ERW :: [laughs] You have to grin and bear it. You just got to do the best you can, and at the end of the day say, "Oh, my God. I can’t believe this person won’t let me do anything!"
RB :: I once read an interview of a director who said that actors come up to him and tell him, "My character wouldn’t do that." The director’s reply is, "What makes you think it’s your character?" [Wood laughs] That’s very cold, but at the same time—
ERW :: He’s got a point. But a script sometimes can just be a blueprint, and then you’ve got to go in and build it and color it in and paint it. So that might be a little harsh.
RB :: What are you doing now?
ERW :: I’m taking a break. I just got off of an eight-month shoot in New York.
RB :: Did you enjoy the city?
ERW :: I really, really liked it. And I turned 18 while I was filming there.
RB :: What was the movie?
ERW :: It’s a Beatles musical. Julie Taymor directed it. I know what people think when they hear "Beatles musical," but it’s not going to be what they expect. It’s a really crazy, abstract, bizarre, trippy movie.
RB :: Do you sing in it?
ERW :: I had to sing, and sing live! Julie Taymor takes no prisoners.
RB :: That must be frightening.
ERW :: It was horrifying! The first time I had to sing on the set, I was shaking, and my voice was shaking. There are so many things you have to think about :: You have to try to not screw up John Lennon’s song, act really dramatically and really well, and get the choreography and the blocking right.
RB :: Who else is in it?
ERW :: They cast a lot of unknowns, but we’ve got a lot of cameos. Bono sings, and so do Eddie Izzard and Joe Cocker.
RB :: That must have been very cool. That’s the kind of set you don’t want to leave.
ERW :: Dude, it was the most emotional goodbye ever! Everybody was bawling, and all the cast members got a tattoo to remember the movie.
RB :: What was Julie Taymor like?
ERW :: She’s one of those directors who give
the craziest directions. And you’re just looking at her like, "You know what? I totally trust you, so I’m just going to go and do my job." There’s this scene where I fall in love. I’m with the lead actor, and we’re falling in love. Sometimes the camera would be close up, like, on my back. Julie would go, "I need you to fall in love with your shoulders. I need to see it in your shoulders." And I’d be like, "With my what?" But when you watched the playback, it would work. That was my favorite direction: "Fall in love with your shoulders."
RB :: It sounds like it was very physical.
ERW :: She’s very particular about how everything looks, and she’d be like, "What are you doing with your hands? Don’t do that. Don’t ever do that again." [laughs]
RB :: What did it look like on paper, when you read the script?
ERW :: There’s only about 30 minutes of dialogue in the movie. It wasn’t until we all got to New York and sat down like kindergartners on the floor and let Julie tell us what she was going to do with the movie that it really hit us, just the scale of everything, and how insane the movie was gonna be.
RB :: You seem to have an affinity for films that are sort of, uh, different.
ERW :: There are too many movies that are exactly the same. I mean, people just don’t really expect movies to be that good anymore. The majority of them are just prepackaged, like, conveyor-belt movies.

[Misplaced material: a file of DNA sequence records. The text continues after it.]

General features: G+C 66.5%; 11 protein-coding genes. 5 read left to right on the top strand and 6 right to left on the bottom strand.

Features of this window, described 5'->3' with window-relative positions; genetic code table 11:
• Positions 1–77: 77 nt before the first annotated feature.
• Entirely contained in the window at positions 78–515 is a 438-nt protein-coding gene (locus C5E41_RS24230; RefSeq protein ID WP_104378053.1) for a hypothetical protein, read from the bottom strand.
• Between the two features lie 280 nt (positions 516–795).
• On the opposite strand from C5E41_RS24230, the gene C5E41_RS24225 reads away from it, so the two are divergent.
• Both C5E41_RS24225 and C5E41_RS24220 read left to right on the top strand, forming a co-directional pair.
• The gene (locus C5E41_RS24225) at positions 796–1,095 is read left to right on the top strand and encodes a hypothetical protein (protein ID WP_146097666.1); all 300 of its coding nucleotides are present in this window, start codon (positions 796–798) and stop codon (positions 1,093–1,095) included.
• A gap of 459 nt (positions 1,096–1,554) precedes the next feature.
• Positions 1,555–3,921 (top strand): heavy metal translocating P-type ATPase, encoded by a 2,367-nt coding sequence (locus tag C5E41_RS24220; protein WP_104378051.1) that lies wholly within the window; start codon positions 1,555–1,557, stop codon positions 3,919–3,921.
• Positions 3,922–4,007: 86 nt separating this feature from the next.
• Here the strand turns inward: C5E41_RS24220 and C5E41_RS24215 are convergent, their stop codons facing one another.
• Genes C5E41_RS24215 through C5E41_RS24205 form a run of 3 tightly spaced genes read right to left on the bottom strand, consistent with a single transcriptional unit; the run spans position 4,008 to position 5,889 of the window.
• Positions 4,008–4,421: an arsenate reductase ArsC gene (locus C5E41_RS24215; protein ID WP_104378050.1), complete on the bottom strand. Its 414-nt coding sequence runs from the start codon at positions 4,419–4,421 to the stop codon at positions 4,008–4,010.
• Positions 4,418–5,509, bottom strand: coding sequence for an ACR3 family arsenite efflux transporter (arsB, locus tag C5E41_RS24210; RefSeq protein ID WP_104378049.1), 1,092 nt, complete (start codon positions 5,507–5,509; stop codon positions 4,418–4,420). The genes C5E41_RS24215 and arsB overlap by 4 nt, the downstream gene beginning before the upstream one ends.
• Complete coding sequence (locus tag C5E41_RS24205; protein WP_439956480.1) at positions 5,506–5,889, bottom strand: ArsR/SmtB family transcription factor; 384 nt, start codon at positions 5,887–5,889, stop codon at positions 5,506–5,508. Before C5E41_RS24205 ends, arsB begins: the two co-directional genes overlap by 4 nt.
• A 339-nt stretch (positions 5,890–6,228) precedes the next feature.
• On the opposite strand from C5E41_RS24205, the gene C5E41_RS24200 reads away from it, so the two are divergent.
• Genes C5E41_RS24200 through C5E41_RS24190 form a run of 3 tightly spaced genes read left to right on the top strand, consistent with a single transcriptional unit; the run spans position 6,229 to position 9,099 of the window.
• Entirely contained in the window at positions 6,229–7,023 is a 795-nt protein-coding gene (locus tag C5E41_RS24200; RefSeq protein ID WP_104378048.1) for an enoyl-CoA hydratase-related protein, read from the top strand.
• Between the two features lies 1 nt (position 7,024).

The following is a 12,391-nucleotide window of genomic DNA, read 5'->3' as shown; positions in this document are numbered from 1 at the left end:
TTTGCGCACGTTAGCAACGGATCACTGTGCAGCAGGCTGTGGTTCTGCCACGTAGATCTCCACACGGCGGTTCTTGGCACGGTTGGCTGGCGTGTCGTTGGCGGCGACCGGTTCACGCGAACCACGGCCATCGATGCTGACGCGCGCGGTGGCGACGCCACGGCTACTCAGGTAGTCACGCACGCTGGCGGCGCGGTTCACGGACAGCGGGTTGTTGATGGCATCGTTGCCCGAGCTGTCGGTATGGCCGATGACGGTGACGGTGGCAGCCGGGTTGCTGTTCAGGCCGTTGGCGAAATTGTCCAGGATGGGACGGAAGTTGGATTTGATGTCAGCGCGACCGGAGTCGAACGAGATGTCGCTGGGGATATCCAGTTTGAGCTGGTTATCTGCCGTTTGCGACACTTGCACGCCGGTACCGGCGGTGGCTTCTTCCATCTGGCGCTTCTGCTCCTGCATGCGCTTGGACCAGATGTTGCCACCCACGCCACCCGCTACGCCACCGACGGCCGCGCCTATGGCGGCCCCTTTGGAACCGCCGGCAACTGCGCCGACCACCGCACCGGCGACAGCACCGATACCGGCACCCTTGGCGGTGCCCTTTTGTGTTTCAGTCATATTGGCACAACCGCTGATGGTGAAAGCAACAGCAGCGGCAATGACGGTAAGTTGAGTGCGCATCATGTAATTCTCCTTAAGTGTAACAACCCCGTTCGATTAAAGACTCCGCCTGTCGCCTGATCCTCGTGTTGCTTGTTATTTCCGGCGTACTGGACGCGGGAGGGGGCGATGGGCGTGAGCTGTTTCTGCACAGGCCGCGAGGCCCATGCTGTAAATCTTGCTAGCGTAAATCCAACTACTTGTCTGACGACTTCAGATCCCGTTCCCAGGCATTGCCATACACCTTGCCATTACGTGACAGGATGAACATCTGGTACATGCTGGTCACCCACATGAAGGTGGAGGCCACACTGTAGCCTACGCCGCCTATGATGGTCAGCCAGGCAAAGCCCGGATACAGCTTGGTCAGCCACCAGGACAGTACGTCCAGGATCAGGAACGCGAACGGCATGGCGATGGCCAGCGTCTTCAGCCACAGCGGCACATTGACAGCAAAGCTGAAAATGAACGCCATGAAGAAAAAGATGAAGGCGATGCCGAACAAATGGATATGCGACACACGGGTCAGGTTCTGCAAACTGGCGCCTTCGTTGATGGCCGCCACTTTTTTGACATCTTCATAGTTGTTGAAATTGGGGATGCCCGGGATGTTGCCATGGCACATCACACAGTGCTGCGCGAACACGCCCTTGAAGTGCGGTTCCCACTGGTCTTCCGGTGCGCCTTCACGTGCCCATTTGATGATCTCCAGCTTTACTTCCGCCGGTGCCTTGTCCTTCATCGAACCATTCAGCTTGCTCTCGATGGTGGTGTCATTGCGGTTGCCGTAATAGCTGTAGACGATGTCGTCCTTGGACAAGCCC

RB :: There’s some quote about how we now have the technology to say more and more to each other, but all we’re doing is using it to say less and less.
ERW :: Exactly! You get lazier. Jaws [1975] was such an amazing movie because the frigging shark wouldn’t work, and they couldn’t film it! You know? If it were done now, they’d use a computer-generated shark instead, and it wouldn’t be at all terrifying. We would forget about it in, like, five minutes.
RB :: After all of these great projects, are you unexcited about more conventional films?
ERW :: It was weird coming off the Beatles thing and reading scripts and thinking, Wait a minute. Where are the Blue Meanies? And where are the songs? It’s really hard to compare scripts once you’ve done your dream project. But I’m not that bored. It can be frustrating, because you’ve got these scripts in front of you that are absolutely amazing, and they’ve moved you, and you can’t stop thinking about them, and then you see all the movies playing in theaters, and you’re like, "How did some of this stuff get made?" You get a script that’s not very good, and they’re offering you millions of dollars, but you think, Okay, this script is so bad, I won’t even do it for a million dollars. That’s bad. And then it gets to No. 1 at the box office, and people ask, "Don’t you regret not doing that?" Not really.
RB :: The idea is that being in the "big hit" allows you to make small films. But maybe that’s not really the case.
ERW :: Yeah, I keep getting told that if you do the blockbuster, then you can get these other movies made. But somehow I just can’t bring myself to do it.
RB :: Well, it was really lovely talking with you. Good luck not going to Berlin.
ERW :: [laughs] Thanks!

Roberto Benabib is a creative force behind the Showtime series Weeds.

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  • Rachel

    i remember watching her in a movie called little secrets and i thought she was as good as those a-listers like hilary duff and lindsay lohan. i think she’s really down-to-earth and humble. pretty underrated too!

  • marine

    I really like this girl, one of the few actresses of her generation who can act! And she’s so pretty

  • tangypeppermint

    She reminds me of Reese Witherspoon, a genuine actress with a heart of gold.I wonder if she got a tattoo as well…?

  • missi

    I love this actress. So talented!

  • missi

    And I wish the dita naysayers would just see these pictures just so they know Evan is not a wannabe. She was dressing like that a long time before, duh, and she looks gorgeous